With all that has taken place over the past two years, managed service providers (MSP) are at a critical juncture regarding cybersecurity. As digital footprints expand, so do the risks facing every business, including MSPs and their clients. From remote and hybrid work environments to the increasing use of cloud solutions to manage business processes, there are many new threats and more opportunities for cybercriminals to infiltrate key systems.
Honeypots bait threat actors and protect legitimate client environments from a variety of malicious activities.
To address these risks, MSPs must implement technologies that can thwart attacks and give them greater and more proactive cyber and mitigation capabilities. Honeypots can aid in that process. These applications serve as decoys, acting as a potential target for attackers − usually, a server or other high-value asset − then gather information and notify IT teams about any unauthorized attempts to access information or business systems. Honeypots bait threat actors and protect legitimate client environments from a variety of malicious activities.
Attackers will believe they have free access to critical business systems when, in fact, the applications isolate them from the network. Honeypots can be used as test environments to deflect and validate protection schemes, logging cybercriminals’ keystrokes and alerting MSPs about access attempts.
While traditional IDS/IPS rely on published signatures to identify attacks, these applications validate incident response capabilities and can provide a powerful deterrent to insider threats. Here are a few types of honeypots IT service professionals can implement to secure their clients’ mission-critical digital resources:
Types of honeypots
Honeypots that run in the background are a good way to protect clients against phishing attacks and detect malware. Many incidents target client-side applications, such as email and web browsers. Low-interaction honeypots intercept malicious attacks and collect information about their origins and methods. Security professionals can identify and prevent future attacks using these relatively easy-to-implement and maintain solutions.
These versions allow hackers to interact with the system with very few restrictions and gather as much information as possible about the attackers and their techniques. High-interaction honeypots are a valuable resource for studying threat actor behaviors and the tools and tactics they employ to target networks and business systems.
These solutions lure and capture electronic messages and attachments from automated email address harvesters. Trap applications collect and analyze data on the spammers, redirect those messages, and identify suspect IP addresses.
As the name indicates, these solutions act as a decoy to encourage malware attacks. Managed service providers can leverage these tools to assess and recommend the proper anti-virus and anti-malware software for their clients.
Networks of honeypots can spoof real business IT environments, including multiple systems, servers, databases, routers, and a host of digital assets. Honeynets mimic the entire ecosystem, encouraging cybercriminals to engage for longer periods and allowing IT professionals to gather more data on the threat actor’s activities, tools, and techniques.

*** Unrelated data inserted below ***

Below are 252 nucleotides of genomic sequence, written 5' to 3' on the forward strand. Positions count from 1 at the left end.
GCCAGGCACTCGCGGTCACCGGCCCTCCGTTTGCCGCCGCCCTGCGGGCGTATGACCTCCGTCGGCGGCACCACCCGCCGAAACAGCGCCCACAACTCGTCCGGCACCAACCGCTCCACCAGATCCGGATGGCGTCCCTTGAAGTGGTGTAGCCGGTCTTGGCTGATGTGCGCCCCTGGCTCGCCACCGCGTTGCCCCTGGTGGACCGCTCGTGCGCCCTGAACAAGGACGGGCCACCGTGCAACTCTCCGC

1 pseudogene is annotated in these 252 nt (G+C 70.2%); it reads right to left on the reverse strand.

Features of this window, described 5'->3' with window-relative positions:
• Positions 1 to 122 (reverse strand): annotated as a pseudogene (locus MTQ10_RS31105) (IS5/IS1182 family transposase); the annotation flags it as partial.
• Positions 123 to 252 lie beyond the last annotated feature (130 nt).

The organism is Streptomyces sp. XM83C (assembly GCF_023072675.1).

Similar to spam or email traps, these solutions trap web crawlers by creating links and web pages only accessible to those attacks. Identifying these threats allows security-minded MSPs to block malicious bots and malware.
The good and the bad
Detecting insider threats with honeypots is an inexpensive and low-risk way to test your client’s system wherewithal. These solutions allow MSPs to test internal and external security teams’ responses to suspicious activity.
While there are several benefits to using honeypots to protect your clients’ networks, they are not foolproof and can still be compromised. Sophisticated intruders using well-known open-source utilities like Nmap allow them to decrypt encrypted messages, which could compromise honeypots. And as cybercriminals become savvier, they can also use a decoy computer system to gain more insight into your client’s network and how they could obtain full access or provide you with bad intelligence, which could also lead to false positives, sending IT professionals on a wild goose chase.
In addition, because of the type of data collected, there are potential legal issues if an innocent third party with no ill intent gets snared into the trap. Those concerns include entrapment and violations of privacy and anti-hacking laws, which MSPs can avoid by minimizing the types of information they collect and including disclosures in their standard Terms and Conditions.
When it comes to keeping your clients’ data safe, prevention is the best strategy, and knowledge is power. Leveraging tools that provide insight into how cybercriminals attack allows your team to stay a step ahead and implement proper protections to ward off potential attacks.
About the author
Amy Luby is the Founder of Modern MSP. A proven entrepreneur and pioneer in the IT services industry, Amy founded and built one of the first Managed Services Providers in America. Next, she expanded that business into one of the first Master MSPs, defining both business models in the process. You can connect with her on Facebook, Twitter, and LinkedIn.